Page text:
X-ray diffraction can also be used to determine the degree of crystallinity of a solid. To do this you need a graph on which the angle of diffraction is on the horizontal axis and the intensity on the vertical axis.

When a diffraction graph is made of an amorphous solid, there will be no peaks in the graph (since there is no lattice to produce interference). However, the material will still scatter the radiation and the result will be a smooth halo of scattered radiation in the graph.
A material that is partly amorphous and partly crystalline will produce a graph that consists of the amorphous halo with peaks superimposed.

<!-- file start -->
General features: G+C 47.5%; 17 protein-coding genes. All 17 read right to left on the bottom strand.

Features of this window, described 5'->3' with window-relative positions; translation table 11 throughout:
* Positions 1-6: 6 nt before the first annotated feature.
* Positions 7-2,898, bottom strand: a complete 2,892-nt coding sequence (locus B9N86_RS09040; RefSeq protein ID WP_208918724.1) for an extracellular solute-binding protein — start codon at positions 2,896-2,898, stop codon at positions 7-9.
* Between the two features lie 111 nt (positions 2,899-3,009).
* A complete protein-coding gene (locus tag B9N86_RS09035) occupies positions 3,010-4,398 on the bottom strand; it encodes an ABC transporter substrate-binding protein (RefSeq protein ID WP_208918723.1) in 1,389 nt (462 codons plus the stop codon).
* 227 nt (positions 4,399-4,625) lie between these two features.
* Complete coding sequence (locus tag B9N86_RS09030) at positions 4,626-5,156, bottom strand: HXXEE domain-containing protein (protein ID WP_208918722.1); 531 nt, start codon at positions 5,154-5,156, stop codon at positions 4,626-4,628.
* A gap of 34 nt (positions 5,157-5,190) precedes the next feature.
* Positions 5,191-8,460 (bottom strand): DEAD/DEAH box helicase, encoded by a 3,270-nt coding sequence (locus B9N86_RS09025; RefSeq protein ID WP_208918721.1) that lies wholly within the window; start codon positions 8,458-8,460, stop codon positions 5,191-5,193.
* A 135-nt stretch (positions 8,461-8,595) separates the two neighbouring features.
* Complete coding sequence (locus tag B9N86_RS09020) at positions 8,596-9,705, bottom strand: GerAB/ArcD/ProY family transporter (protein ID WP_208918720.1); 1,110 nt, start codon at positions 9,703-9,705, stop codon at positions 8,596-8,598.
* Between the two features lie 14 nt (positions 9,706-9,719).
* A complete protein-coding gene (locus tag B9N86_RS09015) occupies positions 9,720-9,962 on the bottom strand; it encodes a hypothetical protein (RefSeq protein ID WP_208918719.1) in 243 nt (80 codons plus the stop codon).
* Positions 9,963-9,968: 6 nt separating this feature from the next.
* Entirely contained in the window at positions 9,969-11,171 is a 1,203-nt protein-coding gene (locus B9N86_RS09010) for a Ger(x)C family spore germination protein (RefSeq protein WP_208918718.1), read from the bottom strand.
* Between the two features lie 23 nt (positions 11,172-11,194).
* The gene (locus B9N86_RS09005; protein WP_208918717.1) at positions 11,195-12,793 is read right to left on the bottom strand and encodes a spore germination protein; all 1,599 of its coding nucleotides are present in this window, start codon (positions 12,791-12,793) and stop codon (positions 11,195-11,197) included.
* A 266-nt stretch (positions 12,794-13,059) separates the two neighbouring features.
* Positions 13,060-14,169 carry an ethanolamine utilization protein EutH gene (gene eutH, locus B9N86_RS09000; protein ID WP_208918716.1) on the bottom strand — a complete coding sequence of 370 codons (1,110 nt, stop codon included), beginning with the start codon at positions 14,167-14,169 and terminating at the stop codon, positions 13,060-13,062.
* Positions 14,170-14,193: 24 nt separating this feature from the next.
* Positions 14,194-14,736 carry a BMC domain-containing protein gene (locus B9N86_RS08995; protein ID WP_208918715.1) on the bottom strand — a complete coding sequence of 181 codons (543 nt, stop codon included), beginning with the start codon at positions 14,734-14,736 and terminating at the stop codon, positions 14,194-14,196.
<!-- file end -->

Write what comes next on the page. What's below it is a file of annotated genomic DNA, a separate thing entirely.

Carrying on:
To determine the fractions of both phases, you can determine the relative intensity of the halo and the peaks by calculating the surface area under the peaks and under the halo, and then calculating the ratio.

For quantitative determinations you'll also need samples of which you already know the degree of crystallinity (preferably a completely amorphous and a completely crystalline sample), for calibration.